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Higher interest rates can tip the housing market, Yale's Shiller warns

Julia Limitone
A home for sale that is currently under contract is seen in Silver Spring, Maryland, December 30, 2015. REUTERS/Gary Cameron

Turbulence is rocking the U.S. stock market as investors fear a strong economy will send interest rates higher. However Yale economics professor Robert Shiller said Thursday, while higher rates could tip the housing market the real issue is inflation.

“Obviously interest rates… it’s the price of time. It’s a fundamental factor in our economy. And people watch it. A lot of people think the stock market is overpriced, but what’s the alternative?” Shiller asked. “If you go into debt, it has not been a very good return either. But that’s all changing now and maybe that’s the new narrative.”

The Federal Reserve in January during its’ first policy meeting of 2018  left its benchmark interest rate unchanged in a range of 1.25 percent to 1.5 percent—citing continued job growth an stronger inflation and setting the stage for a rate hike in March.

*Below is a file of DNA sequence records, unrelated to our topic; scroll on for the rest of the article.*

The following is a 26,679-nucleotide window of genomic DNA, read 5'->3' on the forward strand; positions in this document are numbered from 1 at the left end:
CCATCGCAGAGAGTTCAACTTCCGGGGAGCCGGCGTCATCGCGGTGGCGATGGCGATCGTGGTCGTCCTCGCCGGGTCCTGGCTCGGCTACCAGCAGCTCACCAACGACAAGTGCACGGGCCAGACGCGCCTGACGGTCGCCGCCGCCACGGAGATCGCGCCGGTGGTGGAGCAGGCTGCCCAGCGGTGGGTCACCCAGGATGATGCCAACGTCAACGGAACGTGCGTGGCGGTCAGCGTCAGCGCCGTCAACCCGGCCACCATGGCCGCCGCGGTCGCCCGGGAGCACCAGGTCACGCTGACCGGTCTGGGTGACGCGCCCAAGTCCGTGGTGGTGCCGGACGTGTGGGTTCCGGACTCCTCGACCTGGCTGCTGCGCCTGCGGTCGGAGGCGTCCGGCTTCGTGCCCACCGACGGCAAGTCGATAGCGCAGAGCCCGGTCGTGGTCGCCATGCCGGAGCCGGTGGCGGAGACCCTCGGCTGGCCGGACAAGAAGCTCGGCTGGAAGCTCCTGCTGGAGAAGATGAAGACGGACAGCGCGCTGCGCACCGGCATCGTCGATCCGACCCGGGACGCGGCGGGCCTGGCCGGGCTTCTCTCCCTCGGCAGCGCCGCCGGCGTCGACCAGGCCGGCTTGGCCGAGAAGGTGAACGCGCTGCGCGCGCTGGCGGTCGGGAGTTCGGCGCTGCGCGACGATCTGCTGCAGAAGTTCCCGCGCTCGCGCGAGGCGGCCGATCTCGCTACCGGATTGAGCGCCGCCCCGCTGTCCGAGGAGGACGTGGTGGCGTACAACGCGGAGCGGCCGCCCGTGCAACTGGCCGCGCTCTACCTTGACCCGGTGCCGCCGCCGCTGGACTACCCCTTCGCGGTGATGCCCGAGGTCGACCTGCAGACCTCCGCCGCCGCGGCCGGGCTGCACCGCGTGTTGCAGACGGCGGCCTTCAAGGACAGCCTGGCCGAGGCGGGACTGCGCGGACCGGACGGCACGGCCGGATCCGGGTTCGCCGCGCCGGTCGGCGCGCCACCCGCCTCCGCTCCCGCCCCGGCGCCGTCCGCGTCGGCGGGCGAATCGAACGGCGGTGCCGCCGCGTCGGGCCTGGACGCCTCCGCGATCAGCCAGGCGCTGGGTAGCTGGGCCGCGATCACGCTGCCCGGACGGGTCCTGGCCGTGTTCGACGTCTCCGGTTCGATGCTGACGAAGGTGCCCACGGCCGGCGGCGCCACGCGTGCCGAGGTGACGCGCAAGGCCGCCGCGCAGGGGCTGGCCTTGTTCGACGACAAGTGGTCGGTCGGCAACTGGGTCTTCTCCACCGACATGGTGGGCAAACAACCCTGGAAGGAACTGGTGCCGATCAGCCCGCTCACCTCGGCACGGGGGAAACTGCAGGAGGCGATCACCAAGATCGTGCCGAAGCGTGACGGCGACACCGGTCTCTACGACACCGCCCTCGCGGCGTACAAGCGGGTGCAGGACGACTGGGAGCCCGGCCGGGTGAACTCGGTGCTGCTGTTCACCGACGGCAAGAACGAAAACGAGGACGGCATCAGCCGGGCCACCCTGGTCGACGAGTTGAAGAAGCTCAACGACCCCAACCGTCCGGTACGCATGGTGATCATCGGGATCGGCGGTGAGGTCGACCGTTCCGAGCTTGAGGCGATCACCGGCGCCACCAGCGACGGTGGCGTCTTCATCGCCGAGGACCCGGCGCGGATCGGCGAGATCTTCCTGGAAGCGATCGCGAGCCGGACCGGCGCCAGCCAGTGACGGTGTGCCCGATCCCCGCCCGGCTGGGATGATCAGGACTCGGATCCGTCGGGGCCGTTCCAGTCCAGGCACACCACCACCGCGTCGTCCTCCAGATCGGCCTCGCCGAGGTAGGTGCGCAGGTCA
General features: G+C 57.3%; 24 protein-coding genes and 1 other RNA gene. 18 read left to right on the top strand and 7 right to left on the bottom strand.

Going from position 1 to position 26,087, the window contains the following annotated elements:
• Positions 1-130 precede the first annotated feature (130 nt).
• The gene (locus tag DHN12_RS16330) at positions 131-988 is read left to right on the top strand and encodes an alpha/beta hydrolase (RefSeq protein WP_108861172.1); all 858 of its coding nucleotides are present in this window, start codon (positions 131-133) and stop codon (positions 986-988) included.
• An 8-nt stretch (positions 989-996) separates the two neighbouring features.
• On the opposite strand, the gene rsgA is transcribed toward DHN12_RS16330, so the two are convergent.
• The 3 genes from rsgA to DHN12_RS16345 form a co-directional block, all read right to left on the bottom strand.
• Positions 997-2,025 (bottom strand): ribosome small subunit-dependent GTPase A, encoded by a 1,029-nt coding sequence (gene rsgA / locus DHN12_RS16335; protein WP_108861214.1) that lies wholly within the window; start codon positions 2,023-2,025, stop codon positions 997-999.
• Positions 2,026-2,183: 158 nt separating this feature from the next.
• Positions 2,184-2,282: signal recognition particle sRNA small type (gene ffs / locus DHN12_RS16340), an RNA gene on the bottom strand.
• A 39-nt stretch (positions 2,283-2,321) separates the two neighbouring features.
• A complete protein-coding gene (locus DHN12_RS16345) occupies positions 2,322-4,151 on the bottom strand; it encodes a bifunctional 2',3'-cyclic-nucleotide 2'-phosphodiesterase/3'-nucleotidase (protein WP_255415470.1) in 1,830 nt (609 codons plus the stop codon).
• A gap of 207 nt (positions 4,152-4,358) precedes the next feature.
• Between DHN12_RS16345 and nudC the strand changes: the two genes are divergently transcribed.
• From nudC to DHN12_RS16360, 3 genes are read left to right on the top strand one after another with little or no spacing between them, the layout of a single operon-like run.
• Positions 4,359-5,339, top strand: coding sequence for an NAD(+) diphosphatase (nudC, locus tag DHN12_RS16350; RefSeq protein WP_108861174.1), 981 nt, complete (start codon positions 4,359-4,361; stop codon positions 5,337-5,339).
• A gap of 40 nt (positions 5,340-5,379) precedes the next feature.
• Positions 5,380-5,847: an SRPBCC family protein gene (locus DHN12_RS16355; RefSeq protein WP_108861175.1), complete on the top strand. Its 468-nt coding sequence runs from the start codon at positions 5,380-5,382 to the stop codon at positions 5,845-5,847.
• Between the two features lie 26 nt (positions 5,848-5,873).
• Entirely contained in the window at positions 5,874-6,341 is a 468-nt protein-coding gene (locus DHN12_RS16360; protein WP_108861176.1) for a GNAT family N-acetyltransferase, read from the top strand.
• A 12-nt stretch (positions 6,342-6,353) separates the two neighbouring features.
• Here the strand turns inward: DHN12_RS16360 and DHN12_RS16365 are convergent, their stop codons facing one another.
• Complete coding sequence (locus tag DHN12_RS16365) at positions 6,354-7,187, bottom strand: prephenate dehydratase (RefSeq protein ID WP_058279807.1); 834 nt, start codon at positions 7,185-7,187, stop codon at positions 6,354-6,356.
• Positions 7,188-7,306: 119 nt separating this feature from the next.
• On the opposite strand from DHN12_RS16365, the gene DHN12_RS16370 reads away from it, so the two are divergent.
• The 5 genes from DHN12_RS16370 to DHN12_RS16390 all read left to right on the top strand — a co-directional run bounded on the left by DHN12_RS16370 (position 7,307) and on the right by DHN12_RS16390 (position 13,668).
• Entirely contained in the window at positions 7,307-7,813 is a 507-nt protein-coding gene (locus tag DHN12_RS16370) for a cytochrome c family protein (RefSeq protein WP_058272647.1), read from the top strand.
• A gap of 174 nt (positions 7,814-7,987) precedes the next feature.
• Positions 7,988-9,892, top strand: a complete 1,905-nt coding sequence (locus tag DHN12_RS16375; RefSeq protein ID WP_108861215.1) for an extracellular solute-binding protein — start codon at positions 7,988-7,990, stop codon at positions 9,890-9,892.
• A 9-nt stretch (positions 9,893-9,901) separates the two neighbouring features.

Despite acclimation for a low interest rates, Shiller pointed out how homebuyers have gotten used to a no-inflation environment.

According to the latest employment report, wage growth rose 2.9% compared to the same period a year earlier. Investors fear the Federal Reserve might raise interest rates faster than anticipated due to stronger-than-expected wage growth data, which has caused the 10-year Treasury yield to rise to 2.85%. Increasing bond yields impact the housing market, as mortgage rates tend to follow the same path.

But in Shiller’s opinion, the latest data isn’t “alarming.” 

“That’s not necessarily inflationary,” Shiller said. “But if the economy stays full tilt as it has been, a pickup of inflation would not be a surprise and some people wouldn’t mind it so much.”

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